Gurage/Kaffir Head Rest - Southern Ethiopia

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Item: Gurage/Oromia Kaffir Head Rest, Specifications: 17 x 16.5 x diameter of base 12 cm, Origin: Ethiopia (see ethnographic notes below)  Medium: Timber Carving
Provenance: Rudner Collection, collected by Arthur Rudner prior to 1954, Private Collection, Cape Town since 1999, Private Collection Melbourne since 2002. Condition: One old shrinkage crack approx. 2 cm to base and an old chip about 5mm also to base.
Context: Headrests are used by many nomadic people of Eastern Africa while resting or sleeping. It is popularly believed that the headrest serves a protective function by elevating the head off the ground during sleep, thereby preventing any possible attack by snakes or scorpions.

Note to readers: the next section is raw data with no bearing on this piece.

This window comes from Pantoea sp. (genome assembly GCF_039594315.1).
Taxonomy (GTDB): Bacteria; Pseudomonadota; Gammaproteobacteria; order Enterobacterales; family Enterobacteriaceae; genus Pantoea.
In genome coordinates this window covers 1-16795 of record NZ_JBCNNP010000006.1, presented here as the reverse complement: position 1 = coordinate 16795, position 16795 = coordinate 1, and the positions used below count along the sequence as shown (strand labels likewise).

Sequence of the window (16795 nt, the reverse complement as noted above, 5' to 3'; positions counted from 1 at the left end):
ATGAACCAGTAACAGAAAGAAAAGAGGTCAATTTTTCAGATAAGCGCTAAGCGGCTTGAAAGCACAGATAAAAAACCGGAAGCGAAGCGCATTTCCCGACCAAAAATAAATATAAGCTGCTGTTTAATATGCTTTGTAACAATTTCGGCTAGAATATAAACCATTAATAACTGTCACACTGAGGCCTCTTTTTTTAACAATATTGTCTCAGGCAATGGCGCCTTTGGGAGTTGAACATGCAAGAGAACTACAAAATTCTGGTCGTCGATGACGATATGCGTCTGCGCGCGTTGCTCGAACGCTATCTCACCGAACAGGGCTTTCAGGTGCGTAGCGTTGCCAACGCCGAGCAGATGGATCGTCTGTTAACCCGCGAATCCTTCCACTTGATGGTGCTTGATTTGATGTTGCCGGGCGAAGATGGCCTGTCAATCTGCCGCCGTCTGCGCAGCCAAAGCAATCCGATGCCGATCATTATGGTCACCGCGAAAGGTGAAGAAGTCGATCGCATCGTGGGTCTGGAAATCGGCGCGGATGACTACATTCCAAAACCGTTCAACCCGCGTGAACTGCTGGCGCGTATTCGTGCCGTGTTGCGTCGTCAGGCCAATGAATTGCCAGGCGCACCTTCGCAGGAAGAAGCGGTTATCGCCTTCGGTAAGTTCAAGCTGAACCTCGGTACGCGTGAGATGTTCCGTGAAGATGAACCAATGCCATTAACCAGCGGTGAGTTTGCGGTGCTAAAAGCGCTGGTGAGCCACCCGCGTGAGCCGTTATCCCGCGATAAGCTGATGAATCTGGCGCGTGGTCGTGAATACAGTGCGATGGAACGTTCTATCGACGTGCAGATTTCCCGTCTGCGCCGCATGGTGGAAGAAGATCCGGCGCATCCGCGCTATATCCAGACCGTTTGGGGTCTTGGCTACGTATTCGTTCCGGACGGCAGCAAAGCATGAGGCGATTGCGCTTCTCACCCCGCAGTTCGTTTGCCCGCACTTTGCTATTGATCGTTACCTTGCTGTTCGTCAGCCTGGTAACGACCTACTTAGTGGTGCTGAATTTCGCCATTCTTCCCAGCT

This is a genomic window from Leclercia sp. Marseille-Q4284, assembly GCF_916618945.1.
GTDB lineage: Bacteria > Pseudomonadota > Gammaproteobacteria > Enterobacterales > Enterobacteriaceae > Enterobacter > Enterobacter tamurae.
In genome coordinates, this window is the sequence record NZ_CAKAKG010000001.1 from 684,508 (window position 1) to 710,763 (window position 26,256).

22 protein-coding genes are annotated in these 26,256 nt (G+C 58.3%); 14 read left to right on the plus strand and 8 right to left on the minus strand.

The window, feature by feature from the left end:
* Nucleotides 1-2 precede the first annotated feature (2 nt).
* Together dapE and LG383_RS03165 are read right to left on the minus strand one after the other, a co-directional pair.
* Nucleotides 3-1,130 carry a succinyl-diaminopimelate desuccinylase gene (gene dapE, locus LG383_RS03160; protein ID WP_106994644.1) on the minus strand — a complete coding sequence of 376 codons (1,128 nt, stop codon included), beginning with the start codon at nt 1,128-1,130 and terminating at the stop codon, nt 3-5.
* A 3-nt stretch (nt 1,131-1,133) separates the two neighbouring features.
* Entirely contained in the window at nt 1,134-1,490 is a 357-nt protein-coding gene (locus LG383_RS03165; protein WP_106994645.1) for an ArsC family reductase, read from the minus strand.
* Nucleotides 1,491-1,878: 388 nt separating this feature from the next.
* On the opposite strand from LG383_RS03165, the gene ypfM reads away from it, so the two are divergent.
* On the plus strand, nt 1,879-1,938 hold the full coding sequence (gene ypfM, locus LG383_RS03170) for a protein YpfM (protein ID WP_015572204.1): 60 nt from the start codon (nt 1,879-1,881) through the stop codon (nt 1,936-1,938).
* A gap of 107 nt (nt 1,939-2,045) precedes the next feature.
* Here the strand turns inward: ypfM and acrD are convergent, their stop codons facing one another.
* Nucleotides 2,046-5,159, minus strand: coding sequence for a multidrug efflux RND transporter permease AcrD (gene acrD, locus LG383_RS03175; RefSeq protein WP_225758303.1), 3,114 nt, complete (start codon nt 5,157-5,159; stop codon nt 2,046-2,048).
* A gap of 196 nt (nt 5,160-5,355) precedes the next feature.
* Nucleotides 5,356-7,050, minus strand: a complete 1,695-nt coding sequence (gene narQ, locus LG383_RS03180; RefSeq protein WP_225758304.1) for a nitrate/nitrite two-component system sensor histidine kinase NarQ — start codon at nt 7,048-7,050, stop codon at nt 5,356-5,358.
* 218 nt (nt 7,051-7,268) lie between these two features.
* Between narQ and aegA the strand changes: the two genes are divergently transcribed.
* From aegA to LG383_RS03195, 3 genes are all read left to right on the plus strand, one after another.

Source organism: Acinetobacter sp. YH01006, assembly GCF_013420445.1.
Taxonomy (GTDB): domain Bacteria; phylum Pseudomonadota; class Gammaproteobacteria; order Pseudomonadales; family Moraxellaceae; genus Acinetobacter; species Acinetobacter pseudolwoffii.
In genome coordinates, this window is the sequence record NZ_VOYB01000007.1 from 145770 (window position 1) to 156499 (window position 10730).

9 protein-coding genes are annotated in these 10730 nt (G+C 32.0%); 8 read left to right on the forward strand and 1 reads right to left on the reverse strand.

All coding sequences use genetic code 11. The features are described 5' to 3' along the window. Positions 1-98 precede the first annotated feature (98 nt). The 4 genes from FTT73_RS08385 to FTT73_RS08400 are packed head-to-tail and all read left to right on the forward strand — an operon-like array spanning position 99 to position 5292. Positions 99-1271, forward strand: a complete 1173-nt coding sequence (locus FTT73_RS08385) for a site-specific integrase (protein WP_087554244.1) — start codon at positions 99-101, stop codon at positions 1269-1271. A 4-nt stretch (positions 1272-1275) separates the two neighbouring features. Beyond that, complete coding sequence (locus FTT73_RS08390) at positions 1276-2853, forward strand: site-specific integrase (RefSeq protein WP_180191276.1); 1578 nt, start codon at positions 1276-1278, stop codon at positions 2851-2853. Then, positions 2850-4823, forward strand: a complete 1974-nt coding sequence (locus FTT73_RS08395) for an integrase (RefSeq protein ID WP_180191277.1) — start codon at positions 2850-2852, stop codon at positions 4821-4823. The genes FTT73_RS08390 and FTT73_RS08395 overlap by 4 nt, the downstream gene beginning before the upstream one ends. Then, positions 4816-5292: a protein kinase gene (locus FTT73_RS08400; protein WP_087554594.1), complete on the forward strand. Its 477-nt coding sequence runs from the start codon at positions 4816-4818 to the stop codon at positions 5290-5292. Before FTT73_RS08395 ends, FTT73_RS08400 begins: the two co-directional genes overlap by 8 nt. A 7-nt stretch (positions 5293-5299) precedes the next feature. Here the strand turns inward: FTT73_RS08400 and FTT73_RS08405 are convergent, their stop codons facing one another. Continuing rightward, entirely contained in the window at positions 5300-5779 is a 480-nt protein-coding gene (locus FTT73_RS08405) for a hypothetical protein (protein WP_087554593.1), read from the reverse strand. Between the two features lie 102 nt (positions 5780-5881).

Ethiopia is the oldest independent nation of Africa, and is home to a myriad of peoples with over 80 different spoken languages. The Kambatta reside west of the Gurage, along the banks of the upper Omo River. Ethiopian men generally use these headrest for sleeping and to keep their elaborate coiffures off the ground.
Tribal Art from the Horn of Africa, African Origins, Tribal Art Gallery, Melbourne, Australia.